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Buy a man eat fish. The Day, Teach Man, to lifetime.      - Joe Biden.

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The crates are surprisingly large with room for the cat to stand comfortably (or at least the one our cat arrived in was).  Like Parley, we couldn't have left ours behind and she was 13.  Lived until she was 21.  At the time, she had to do quarantine, when we picked her up a month later she'd been well cared for and was healthy.

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Have a chat with Bob from Petair. 
‘I have imported wild cats and kittens (Asian leopard Cats) that have hated being crated but once settled they tend to fall asleep. Once they arrive they can be nervous for the first 24 hours but then slowly come around. 
‘Unless your cat is remaining in the same home environment they are going to be stressed anyway trying to get use to new owners/home and new smells etc. So unless your cat is elderly or medically unwell then I would bring them with you. 


If you are depressed you are living in the past. If you are anxious you are living in the future. If you are at peace you are living in the present.

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On 08/01/2021 at 08:00, ali said:

The crates are surprisingly large with room for the cat to stand comfortably (or at least the one our cat arrived in was).  Like Parley, we couldn't have left ours behind and she was 13.  Lived until she was 21.  At the time, she had to do quarantine, when we picked her up a month later she'd been well cared for and was healthy.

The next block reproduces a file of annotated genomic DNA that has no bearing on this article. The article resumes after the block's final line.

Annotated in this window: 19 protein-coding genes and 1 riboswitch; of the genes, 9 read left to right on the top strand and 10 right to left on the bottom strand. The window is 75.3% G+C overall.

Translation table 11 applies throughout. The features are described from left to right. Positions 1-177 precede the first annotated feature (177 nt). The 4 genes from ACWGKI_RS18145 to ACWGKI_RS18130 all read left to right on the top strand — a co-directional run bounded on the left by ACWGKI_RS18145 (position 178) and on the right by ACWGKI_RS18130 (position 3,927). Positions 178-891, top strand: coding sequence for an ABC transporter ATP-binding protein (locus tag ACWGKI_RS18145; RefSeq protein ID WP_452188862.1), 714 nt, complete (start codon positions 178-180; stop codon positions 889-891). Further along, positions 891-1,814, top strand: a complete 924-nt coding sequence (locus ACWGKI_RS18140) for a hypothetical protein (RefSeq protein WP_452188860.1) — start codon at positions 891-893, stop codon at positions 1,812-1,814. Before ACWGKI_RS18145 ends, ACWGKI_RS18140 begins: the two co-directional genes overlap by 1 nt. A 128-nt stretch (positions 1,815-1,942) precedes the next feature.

Did you ever get another cat after that one @ali


If you are depressed you are living in the past. If you are anxious you are living in the future. If you are at peace you are living in the present.

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6 hours ago, The Pom Queen said:

Did you ever get another cat after that one @ali

No we didn't Kate,

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On 07/01/2021 at 20:50, Marisawright said:

Some owners would rather die than leave their cat behind, and if that applied to you, then I'd be saying, "lots of people transport a nervous cat, and although it must be an horrible experience for the cat, they do get over it, so he'll be fine in the end."